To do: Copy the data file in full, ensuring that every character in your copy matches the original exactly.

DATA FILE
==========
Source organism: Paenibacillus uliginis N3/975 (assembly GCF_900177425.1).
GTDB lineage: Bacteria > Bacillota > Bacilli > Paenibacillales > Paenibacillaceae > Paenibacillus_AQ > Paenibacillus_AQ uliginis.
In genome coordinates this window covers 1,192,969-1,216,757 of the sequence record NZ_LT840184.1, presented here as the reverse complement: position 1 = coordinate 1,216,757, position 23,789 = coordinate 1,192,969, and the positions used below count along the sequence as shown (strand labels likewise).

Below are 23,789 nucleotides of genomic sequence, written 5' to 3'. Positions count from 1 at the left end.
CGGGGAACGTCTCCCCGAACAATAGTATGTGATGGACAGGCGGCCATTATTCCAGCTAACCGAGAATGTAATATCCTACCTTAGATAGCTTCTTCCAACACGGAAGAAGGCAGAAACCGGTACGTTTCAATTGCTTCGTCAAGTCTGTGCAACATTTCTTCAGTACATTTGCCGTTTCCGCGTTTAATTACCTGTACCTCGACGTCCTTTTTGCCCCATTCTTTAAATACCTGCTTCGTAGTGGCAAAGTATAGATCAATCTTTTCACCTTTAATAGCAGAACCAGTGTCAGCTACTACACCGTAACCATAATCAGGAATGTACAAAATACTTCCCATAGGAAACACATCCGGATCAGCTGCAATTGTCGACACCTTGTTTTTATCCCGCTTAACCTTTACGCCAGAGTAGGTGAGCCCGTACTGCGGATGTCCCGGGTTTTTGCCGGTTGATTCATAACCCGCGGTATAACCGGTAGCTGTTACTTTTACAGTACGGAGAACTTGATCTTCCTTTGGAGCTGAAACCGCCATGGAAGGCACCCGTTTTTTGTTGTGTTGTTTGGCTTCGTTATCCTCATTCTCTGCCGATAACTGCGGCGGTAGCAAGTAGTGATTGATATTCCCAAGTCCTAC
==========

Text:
Source organism: Paenibacillus uliginis N3/975 (assembly GCF_900177425.1).
GTDB lineage: Bacteria > Bacillota > Bacilli > Paenibacillales > Paenibacillaceae > Paenibacillus_AQ > Paenibacillus_AQ uliginis.
In genome coordinates this window covers 1,192,969-1,216,757 of the sequence record NZ_LT840184.1, presented here as the reverse complement: position 1 = coordinate 1,216,757, position 23,789 = coordinate 1,192,969, and the positions used below count along the sequence as shown (strand labels likewise).

Below are 23,789 nucleotides of genomic sequence, written 5' to 3'. Positions count from 1 at the left end.
CGGGGAACGTCTCCCCGAACAATAGTATGTGATGGACAGGCGGCCATTATTCCAGCTAACCGAGAATGTAATATCCTACCTTAGATAGCTTCTTCCAACACGGAAGAAGGCAGAAACCGGTACGTTTCAATTGCTTCGTCAAGTCTGTGCAACATTTCTTCAGTACATTTGCCGTTTCCGCGTTTAATTACCTGTACCTCGACGTCCTTTTTGCCCCATTCTTTAAATACCTGCTTCGTAGTGGCAAAGTATAGATCAATCTTTTCACCTTTAATAGCAGAACCAGTGTCAGCTACTACACCGTAACCATAATCAGGAATGTACAAAATACTTCCCATAGGAAACACATCCGGATCAGCTGCAATTGTCGACACCTTGTTTTTATCCCGCTTAACCTTTACGCCAGAGTAGGTGAGCCCGTACTGCGGATGTCCCGGGTTTTTGCCGGTTGATTCATAACCCGCGGTATAACCGGTAGCTGTTACTTTTACAGTACGGAGAACTTGATCTTCCTTTGGAGCTGAAACCGCCATGGAAGGCACCCGTTTTTTGTTGTGTTGTTTGGCTTCGTTATCCTCATTCTCTGCCGATAACTGCGGCGGTAGCAAGTAGTGATTGATATTCCCAAGTCCTAC